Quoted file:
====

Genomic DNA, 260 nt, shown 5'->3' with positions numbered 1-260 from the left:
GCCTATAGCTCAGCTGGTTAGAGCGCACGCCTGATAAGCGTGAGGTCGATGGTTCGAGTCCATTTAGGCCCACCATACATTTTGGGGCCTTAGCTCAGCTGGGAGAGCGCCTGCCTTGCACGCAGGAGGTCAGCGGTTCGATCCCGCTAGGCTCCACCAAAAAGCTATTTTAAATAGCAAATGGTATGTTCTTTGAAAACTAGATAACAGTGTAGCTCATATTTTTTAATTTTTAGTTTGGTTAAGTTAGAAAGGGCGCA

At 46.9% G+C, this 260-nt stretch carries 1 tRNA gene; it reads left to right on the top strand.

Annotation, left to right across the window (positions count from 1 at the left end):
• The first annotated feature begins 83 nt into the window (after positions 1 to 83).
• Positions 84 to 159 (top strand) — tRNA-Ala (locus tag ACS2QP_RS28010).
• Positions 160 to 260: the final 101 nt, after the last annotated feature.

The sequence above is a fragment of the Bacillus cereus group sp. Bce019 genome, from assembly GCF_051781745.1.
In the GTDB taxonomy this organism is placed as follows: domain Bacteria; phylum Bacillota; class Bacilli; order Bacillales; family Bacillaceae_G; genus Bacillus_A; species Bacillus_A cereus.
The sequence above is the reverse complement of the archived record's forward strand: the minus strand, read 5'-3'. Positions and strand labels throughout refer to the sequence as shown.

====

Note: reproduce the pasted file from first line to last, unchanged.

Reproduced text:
Genomic DNA, 260 nt, shown 5'->3' with positions numbered 1-260 from the left:
GCCTATAGCTCAGCTGGTTAGAGCGCACGCCTGATAAGCGTGAGGTCGATGGTTCGAGTCCATTTAGGCCCACCATACATTTTGGGGCCTTAGCTCAGCTGGGAGAGCGCCTGCCTTGCACGCAGGAGGTCAGCGGTTCGATCCCGCTAGGCTCCACCAAAAAGCTATTTTAAATAGCAAATGGTATGTTCTTTGAAAACTAGATAACAGTGTAGCTCATATTTTTTAATTTTTAGTTTGGTTAAGTTAGAAAGGGCGCA

At 46.9% G+C, this 260-nt stretch carries 1 tRNA gene; it reads left to right on the top strand.

Annotation, left to right across the window (positions count from 1 at the left end):
• The first annotated feature begins 83 nt into the window (after positions 1 to 83).
• Positions 84 to 159 (top strand) — tRNA-Ala (locus tag ACS2QP_RS28010).
• Positions 160 to 260: the final 101 nt, after the last annotated feature.

The sequence above is a fragment of the Bacillus cereus group sp. Bce019 genome, from assembly GCF_051781745.1.
In the GTDB taxonomy this organism is placed as follows: domain Bacteria; phylum Bacillota; class Bacilli; order Bacillales; family Bacillaceae_G; genus Bacillus_A; species Bacillus_A cereus.
The sequence above is the reverse complement of the archived record's forward strand: the minus strand, read 5'-3'. Positions and strand labels throughout refer to the sequence as shown.